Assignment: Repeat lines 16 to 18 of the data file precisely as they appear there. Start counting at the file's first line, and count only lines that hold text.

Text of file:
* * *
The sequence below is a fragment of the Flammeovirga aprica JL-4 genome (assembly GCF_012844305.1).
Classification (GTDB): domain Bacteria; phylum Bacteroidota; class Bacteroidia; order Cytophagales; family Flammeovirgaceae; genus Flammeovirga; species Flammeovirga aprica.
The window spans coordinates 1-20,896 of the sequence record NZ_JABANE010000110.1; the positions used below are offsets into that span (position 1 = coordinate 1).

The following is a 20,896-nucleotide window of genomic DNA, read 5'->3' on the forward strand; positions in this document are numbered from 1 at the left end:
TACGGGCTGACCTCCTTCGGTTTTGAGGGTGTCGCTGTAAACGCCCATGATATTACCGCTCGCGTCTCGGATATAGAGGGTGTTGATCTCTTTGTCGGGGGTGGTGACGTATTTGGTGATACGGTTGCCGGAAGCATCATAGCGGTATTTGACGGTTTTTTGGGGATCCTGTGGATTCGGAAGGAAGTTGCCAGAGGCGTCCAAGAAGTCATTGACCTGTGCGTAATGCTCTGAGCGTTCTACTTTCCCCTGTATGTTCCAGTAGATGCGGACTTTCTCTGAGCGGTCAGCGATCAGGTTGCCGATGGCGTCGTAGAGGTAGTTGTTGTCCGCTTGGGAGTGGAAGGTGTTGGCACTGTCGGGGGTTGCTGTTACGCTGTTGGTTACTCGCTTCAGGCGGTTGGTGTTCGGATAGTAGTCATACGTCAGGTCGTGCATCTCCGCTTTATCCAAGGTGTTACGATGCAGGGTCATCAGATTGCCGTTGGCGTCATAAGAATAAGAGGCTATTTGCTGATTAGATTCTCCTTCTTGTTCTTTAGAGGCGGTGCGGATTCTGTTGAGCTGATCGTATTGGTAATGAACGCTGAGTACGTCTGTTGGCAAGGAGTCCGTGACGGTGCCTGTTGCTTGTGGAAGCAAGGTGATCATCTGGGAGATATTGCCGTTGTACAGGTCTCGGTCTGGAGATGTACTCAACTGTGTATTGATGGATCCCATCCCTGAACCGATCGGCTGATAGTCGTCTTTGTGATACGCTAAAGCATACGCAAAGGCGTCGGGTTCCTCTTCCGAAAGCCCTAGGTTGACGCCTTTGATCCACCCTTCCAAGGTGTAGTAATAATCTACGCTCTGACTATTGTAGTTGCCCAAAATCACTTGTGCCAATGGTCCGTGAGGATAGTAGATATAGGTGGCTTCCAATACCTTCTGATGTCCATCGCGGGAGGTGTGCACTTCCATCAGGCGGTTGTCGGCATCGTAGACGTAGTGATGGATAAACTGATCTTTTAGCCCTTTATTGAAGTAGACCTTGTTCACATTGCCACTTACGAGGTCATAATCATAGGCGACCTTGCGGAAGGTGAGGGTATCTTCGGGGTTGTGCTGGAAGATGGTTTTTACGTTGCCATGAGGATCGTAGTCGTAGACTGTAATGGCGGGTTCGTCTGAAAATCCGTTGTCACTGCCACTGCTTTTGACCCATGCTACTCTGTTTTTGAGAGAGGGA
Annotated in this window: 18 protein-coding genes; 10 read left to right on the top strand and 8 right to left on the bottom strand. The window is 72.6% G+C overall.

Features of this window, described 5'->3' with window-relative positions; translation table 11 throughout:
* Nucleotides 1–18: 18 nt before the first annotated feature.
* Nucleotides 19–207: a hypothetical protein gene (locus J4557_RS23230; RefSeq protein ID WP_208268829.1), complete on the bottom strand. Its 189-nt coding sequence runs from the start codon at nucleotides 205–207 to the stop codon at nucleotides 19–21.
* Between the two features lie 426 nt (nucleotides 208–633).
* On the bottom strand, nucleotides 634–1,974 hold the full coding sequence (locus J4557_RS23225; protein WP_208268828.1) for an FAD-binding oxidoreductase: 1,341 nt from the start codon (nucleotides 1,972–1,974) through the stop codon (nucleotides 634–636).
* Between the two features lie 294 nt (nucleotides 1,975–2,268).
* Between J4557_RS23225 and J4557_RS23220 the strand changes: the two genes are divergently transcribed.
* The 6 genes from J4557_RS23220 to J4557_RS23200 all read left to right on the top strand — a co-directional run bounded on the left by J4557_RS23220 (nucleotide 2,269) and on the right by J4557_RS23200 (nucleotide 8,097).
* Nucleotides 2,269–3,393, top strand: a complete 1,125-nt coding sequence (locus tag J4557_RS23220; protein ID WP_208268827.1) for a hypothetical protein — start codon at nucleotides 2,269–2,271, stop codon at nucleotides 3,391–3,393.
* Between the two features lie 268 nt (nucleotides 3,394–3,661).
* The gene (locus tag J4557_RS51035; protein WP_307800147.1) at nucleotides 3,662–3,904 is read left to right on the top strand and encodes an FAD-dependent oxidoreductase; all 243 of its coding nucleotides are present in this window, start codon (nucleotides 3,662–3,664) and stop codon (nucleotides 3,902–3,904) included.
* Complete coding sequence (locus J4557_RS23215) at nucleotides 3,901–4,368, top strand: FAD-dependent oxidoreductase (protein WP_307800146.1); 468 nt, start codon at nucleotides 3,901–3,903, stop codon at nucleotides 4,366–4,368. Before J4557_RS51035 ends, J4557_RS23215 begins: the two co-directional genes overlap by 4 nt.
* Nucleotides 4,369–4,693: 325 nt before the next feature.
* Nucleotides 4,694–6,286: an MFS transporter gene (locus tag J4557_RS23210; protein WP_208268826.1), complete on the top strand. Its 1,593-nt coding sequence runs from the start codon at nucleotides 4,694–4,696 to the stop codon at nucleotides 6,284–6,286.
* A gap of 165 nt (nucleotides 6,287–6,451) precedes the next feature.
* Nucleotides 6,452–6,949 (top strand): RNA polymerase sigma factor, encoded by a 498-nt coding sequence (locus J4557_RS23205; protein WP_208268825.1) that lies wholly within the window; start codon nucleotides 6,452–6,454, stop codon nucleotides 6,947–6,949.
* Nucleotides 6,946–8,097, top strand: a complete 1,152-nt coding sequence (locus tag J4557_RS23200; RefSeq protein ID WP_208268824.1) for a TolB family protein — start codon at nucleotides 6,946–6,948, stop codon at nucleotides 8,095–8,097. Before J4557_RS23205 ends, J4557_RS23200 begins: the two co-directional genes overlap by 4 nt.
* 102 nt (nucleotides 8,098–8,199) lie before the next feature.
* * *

* Between the two features lie 268 nt (nucleotides 3,394–3,661).
* The gene (locus tag J4557_RS51035; protein WP_307800147.1) at nucleotides 3,662–3,904 is read left to right on the top strand and encodes an FAD-dependent oxidoreductase; all 243 of its coding nucleotides are present in this window, start codon (nucleotides 3,662–3,664) and stop codon (nucleotides 3,902–3,904) included.
* Complete coding sequence (locus J4557_RS23215) at nucleotides 3,901–4,368, top strand: FAD-dependent oxidoreductase (protein WP_307800146.1); 468 nt, start codon at nucleotides 3,901–3,903, stop codon at nucleotides 4,366–4,368. Before J4557_RS51035 ends, J4557_RS23215 begins: the two co-directional genes overlap by 4 nt.